Brightspace to replace Coursespaces ahead of term where 90 per cent of undergraduate courses will be online
The University of Victoria will not only welcome a new President this fall, but also a new online learning management system and website.
Brightspace, created by Desire 2 Learn (D2L), and also used by Camosun College, is set to replace Coursespaces as the university’s predominant learning management system (LMS). UVic’s official website, uvic.ca, rebranded on Aug. 3 to include a more mobile-friendly and streamlined service for students.
“About 40 per cent of our audience now is mobile-only, and when we met interviewing students — especially high school students — the phone is their primary device, a lot of them don’t even have laptops,” said Len Collins, Information Architect & User Experience Specialist, when asked about the mobile-first approach to revamping UVic’s website.
Collins spent a year researching other university websites and over 150 interviews with students, alumni, and community members about what they wanted to see from a new website.
Robin Sutherland, Manager of Internet Studies, said the plan to revamp the university’s official website has been in the works for about three years and echoed the idea that UVic wanted to make it a collaborative effort while renovative their website.
“We went out to the people who use the site and said, ‘how would you like to use it?’ and then [we] tried to build it that way,” says Sutherland.
Among the new features, the new uvic.ca has a new page specifically for undergraduate and graduate admissions with information about each UVic program and how prospective students can apply. Also, Collins says he was surprised by how many students didn’t know the support systems available on-campus, so he focused on finding ways to highlight various mental health and academic resources for students.
The new website will rely on analytics to see which tabs are most used by students. UVic will continue to interview students for their input and undergo annual reviews of the site.
UVic swaps CourseSpaces for Brightspace
In June, after experiencing difficulties with moving courses online during the COVID-19 pandemic in March, the university announced they were replacing Coursespaces — which has served as UVic’s LMS since 2008.
“We knew we needed to review and invest in our technology to provide the best possible online teaching and learning experience and took steps to prepare for the fall term when we’ll have the most online courses our university has ever seen,” said Laurene Sheilds, executive director of Teaching and Learning Support and Innovation, in an email interview with the Martlet.
Amid the COVID-19 pandemic, UVic will shift 90 per cent of undergraduate and 60 per cent of graduate courses online for this term.
She adds that review was instrumental in helping UVic decide they needed an update to their LMS ahead of the fall term. Specifically, Sheilds says, the consultation process aimed at providing features that were more accessible to both students with disabilities and mobile device users, along with allowing the university to implement other teaching services such as Zoom and Crowdmark.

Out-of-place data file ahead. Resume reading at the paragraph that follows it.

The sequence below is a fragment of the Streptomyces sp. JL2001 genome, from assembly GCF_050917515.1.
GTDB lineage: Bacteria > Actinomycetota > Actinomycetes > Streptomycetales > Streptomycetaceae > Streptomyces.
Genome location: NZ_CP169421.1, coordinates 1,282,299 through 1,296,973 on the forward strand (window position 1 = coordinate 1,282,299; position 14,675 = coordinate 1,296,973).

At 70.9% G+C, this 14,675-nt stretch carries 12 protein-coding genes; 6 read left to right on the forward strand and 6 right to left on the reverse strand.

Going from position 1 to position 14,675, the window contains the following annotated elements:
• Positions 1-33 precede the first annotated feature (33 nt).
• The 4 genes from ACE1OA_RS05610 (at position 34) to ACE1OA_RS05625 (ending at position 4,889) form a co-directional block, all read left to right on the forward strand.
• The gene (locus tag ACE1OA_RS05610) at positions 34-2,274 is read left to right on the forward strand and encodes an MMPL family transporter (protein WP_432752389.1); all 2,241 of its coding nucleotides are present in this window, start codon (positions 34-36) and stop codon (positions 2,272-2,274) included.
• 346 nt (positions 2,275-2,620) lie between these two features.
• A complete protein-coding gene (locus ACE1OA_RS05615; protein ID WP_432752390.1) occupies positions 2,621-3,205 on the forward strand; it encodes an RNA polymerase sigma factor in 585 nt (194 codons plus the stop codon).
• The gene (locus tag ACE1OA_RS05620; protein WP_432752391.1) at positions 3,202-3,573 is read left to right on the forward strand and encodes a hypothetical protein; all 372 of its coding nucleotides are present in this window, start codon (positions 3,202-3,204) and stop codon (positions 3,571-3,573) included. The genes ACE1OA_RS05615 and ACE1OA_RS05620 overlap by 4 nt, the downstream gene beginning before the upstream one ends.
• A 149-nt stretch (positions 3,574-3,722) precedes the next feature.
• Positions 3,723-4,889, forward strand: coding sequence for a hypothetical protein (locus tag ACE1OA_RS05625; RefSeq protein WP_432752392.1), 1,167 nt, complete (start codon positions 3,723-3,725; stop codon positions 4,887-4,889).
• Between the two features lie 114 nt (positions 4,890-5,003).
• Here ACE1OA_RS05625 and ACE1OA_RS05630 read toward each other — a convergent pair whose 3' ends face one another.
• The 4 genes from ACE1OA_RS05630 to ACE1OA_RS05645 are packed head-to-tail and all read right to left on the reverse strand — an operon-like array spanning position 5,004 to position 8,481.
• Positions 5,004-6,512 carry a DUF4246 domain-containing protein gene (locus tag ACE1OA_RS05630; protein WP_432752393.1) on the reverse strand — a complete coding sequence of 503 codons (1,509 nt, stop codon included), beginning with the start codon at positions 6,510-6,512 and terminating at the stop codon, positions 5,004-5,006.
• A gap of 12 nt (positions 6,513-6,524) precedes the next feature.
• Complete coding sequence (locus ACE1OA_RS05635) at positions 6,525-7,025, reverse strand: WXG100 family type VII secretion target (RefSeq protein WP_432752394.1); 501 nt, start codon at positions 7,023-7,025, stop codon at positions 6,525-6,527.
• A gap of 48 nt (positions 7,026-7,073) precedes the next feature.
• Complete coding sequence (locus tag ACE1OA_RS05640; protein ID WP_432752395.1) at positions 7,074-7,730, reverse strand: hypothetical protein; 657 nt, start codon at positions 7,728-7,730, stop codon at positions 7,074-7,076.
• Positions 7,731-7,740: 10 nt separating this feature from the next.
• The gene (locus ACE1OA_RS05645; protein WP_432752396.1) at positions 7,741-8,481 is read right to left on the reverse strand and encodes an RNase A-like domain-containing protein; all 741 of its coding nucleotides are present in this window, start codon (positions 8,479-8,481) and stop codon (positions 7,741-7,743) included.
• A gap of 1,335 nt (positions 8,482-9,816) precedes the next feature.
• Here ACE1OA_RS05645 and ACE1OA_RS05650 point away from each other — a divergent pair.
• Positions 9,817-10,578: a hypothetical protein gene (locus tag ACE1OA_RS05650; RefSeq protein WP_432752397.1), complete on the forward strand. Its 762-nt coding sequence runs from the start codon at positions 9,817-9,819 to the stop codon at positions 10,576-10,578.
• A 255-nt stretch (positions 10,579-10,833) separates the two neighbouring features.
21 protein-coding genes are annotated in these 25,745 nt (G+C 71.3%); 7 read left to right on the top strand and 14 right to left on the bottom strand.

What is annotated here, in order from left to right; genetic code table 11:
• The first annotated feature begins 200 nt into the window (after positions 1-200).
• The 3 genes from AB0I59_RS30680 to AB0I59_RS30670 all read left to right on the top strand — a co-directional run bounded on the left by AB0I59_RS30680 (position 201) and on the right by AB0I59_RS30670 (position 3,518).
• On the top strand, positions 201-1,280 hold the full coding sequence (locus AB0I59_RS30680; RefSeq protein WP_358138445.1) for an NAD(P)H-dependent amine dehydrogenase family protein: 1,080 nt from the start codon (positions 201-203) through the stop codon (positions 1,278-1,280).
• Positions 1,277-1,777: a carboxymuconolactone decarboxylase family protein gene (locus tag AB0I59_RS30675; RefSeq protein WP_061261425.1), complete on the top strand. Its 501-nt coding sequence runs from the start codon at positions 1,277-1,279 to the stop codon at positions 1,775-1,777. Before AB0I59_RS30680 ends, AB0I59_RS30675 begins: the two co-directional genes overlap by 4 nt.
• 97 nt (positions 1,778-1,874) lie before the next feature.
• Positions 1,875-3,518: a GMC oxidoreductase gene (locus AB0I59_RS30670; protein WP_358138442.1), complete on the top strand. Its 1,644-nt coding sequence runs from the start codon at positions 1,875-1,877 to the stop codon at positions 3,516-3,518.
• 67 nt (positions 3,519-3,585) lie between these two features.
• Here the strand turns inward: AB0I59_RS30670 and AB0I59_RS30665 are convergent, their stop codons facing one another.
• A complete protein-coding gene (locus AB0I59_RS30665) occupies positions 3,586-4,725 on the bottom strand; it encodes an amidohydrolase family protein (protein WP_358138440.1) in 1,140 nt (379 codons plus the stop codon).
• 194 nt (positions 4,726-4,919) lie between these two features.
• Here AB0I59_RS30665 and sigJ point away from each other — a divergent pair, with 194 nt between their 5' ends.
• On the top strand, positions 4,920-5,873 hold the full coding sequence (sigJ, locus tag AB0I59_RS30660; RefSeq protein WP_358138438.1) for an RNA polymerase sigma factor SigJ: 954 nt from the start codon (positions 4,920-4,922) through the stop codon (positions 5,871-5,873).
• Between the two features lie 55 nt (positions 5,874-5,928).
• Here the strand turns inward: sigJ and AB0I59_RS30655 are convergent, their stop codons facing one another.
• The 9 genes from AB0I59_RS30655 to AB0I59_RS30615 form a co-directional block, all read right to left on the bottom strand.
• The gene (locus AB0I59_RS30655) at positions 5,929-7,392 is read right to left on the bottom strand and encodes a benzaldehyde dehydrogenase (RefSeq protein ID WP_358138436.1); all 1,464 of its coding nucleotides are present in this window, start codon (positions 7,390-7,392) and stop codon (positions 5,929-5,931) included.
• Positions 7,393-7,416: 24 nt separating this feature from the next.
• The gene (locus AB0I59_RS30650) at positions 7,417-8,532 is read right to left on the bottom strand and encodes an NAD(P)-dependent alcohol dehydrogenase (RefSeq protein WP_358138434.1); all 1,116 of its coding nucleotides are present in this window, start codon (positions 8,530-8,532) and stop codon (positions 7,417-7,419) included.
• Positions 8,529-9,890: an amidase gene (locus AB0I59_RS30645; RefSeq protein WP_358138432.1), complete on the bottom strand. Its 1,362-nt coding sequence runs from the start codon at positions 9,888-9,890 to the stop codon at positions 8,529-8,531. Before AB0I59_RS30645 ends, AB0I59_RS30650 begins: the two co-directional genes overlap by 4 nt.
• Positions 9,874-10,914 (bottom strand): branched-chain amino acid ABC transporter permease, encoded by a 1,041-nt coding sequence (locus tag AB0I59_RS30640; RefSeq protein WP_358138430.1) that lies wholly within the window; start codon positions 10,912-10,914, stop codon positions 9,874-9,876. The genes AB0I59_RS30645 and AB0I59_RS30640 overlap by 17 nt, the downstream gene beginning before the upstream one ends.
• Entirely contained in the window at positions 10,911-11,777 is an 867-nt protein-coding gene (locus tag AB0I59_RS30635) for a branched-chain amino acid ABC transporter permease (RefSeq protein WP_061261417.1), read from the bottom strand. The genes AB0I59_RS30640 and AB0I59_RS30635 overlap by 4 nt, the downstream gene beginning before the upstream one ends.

“Students who have been using CourseSpaces can expect Brightspace to be far more stable, with a 99.99% up-time. We know how frustrating outages are, especially when they occur in the middle of an exam, and the up-time was a major factor in choosing Brightspace,” says Sheilds, who adds that Brightspace will be an easier-to-use platform that Coursespaces with drop-down features and a mobile-first design.
Sheilds says the short timeframe to prepare Brightspace for this fall has been challenging, but about 400 courses had been migrated and returned to instructors as of early August and about a third of instructors have opted to have their courses developed from scratch in Brightspace.
The university hired co-op students to help with the migration of courses from Coursespaces to Brightspace, and training for faculty to get familiar with the new system began in August.
Sheilds says the university regularly reviews their technology systems, and previously conducted a LMS review in January of 2020 with community input to decide if Coursespaces was meeting the demand of faculty and students.
Sybil Harrison, Director of Learning Services at Camosun College’s Centre for Excellence in Teaching and Learning, has overlooked the department that works on D2L since 2012. She says that when Camosun implemented Brightspace in the fall of 2007 the main priority was to find an accessible online system for both students and instructors.
“These are big decisions for institutions, they are huge changes and ones that institutions don’t want to do very often. It’s like you’re starting a semester with a whole new building or closing all the buildings and moving the entire institution to another building,” said Harrison over the phone.
Now, she says, the majority of online learning use a “cloud-based system,” but Harrison says Brightspace’s early adoption of cloud technology was another factor why Camoson chose and has successfully used D2L for over a decade.
At the end of the day, Harrison says students and instructors should remember Brightspace is simply a tool and cannot replace good teaching. However, on a personal note, she’s excited UVic made the transition to Brightspace.
“From a Camosun perspective, we’re thrilled UVic went this way because many, many of our students go to UVic so now our students will be well prepared and share some of their experiences [with Brightspace].”
Over 4 500 students have registered for UVic’s “Pre Arrival Online Orientation Program” to help new students prepare for the fall term. A full student-support system to introduce the campus body to Brightspace will be released at the end of August or early September.